The Genomics of Acute Myeloid Leukaemia An Investigation into the Molecular Pathogenesis of Acute Myeloid Leukaemia with t(8;21)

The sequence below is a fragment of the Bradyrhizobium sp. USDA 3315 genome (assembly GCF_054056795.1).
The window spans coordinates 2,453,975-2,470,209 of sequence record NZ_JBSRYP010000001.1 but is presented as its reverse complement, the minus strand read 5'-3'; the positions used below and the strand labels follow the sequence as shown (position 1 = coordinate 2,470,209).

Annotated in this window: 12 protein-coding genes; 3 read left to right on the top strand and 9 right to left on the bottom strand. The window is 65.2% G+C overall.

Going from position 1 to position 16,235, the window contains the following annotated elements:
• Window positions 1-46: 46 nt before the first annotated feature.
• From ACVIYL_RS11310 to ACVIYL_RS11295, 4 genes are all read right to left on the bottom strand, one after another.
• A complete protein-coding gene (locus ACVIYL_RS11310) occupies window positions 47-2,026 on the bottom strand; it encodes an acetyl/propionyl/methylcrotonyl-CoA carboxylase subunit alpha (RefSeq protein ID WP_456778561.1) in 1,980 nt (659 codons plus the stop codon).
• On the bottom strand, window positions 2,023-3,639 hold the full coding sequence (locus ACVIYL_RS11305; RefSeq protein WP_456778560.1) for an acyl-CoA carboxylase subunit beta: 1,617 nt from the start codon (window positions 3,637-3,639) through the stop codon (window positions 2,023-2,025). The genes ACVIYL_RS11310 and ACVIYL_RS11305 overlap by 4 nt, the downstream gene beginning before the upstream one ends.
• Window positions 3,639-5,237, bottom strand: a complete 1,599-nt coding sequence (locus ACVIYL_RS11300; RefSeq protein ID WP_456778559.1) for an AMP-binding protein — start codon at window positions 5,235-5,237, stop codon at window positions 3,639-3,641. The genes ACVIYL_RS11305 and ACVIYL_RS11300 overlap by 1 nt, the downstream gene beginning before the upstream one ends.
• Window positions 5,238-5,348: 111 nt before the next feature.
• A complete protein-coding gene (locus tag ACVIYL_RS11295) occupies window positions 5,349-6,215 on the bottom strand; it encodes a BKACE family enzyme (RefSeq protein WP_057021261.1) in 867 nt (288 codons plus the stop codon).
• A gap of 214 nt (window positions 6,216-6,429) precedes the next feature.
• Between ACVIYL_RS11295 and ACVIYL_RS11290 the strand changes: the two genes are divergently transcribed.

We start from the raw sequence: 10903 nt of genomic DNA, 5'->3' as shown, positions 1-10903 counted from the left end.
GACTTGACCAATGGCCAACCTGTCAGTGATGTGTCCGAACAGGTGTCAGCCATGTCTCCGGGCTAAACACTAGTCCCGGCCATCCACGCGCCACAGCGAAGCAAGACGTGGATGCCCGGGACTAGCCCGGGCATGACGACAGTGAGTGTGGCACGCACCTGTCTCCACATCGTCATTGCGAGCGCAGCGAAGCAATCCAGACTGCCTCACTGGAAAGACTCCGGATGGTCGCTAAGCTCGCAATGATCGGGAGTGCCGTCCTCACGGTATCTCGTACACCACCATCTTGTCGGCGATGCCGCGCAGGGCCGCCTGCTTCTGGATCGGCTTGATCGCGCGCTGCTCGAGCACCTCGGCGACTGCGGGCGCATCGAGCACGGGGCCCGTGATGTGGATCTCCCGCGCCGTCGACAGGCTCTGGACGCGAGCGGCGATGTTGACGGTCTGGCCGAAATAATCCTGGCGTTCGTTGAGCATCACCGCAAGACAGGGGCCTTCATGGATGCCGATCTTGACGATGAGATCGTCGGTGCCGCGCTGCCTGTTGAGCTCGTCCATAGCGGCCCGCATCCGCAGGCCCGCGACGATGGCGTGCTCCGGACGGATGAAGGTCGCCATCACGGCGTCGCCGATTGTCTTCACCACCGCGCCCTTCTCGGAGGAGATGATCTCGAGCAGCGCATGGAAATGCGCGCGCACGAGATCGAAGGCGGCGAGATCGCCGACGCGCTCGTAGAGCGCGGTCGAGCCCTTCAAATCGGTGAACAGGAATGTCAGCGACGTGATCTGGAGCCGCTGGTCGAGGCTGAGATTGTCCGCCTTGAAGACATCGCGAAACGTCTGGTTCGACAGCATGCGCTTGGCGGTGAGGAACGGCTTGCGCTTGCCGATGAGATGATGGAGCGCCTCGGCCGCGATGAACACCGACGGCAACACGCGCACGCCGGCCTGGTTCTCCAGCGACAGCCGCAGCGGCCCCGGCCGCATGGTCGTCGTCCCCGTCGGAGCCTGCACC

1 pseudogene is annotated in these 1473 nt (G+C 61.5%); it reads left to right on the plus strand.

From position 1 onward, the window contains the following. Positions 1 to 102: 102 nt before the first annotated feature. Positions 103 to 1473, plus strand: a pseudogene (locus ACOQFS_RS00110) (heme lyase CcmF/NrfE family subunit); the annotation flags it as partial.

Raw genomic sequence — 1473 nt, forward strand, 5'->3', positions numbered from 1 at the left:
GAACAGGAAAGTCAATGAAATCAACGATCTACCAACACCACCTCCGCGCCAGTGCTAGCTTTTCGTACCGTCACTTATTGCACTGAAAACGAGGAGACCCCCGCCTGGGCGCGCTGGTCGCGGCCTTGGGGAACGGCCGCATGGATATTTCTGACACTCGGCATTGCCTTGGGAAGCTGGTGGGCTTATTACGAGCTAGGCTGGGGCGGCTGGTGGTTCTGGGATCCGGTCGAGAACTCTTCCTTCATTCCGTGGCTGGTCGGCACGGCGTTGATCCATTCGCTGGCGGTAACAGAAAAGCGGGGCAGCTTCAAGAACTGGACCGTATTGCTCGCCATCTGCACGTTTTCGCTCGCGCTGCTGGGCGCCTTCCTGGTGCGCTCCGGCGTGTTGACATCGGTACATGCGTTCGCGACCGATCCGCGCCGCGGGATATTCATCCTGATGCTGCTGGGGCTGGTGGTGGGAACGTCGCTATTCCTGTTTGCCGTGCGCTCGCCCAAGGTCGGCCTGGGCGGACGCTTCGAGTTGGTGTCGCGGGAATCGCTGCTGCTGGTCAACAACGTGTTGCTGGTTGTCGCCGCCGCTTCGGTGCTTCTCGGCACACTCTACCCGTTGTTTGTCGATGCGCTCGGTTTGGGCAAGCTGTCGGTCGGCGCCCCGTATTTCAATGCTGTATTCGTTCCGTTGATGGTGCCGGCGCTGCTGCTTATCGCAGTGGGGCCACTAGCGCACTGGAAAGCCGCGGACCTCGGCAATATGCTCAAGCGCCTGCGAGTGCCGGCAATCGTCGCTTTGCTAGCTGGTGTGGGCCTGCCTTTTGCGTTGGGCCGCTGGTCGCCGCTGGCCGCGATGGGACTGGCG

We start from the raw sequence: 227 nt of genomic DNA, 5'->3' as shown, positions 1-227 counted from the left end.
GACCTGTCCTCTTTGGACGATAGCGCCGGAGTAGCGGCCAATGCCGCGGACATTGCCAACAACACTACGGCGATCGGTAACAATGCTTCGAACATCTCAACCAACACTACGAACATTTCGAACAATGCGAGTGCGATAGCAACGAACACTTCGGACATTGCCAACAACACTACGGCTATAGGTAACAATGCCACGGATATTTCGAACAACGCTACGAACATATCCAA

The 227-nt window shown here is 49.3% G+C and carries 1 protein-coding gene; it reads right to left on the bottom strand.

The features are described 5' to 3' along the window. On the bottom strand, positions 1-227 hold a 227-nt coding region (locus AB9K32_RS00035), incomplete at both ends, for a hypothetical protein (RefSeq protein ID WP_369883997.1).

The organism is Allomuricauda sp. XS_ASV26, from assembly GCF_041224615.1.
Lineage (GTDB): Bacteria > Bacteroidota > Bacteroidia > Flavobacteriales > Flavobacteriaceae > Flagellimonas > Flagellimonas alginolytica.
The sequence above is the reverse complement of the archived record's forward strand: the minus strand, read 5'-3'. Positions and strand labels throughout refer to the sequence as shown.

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Acute myeloid leukaemia is a clonal disorder characterised by recurrent chromosomal translocations. One of the commonest, is the t(8;21) which results in part of the AML1 gene being juxtaposed to most of the ETO gene with the resultant chimeric protein, AML1-ETO, acting predominantly as a transcriptional repressor. Despite the extensive literature available, the exact mechanism by which the chimeric protein results in AML has not been fully elucidated. By using exon arrays and high throughput sequencing as tools it was hoped to gain further insights into the molecular basis of this disease. Gene expression profiling using the exon arrays highlighted molecular pathways and specific genes that play a key role in the pathogenesis in t(8;21). Exon arrays were also used to profile individual exon expression of the ETO gene. This demonstrated that the genomic breakpoint of ETO in the t(8;21) is variable between different patients. This technique also resulted in the discovery of a new exon in the ETO gene. This novel exon results in formation of alternative transcripts of AML1-ETO and was shown in mouse models to play a key role in leukaemogenesis. Chromatin immunoprecipitation followed by high throughput sequencing revealed novel aspects of AML1-ETO binding. A number of novel genes that bind AML1-ETO were recognized and in conjunction with the expression data, a number of hypothesis on how AML1-ETO binding effects gene expression are made.
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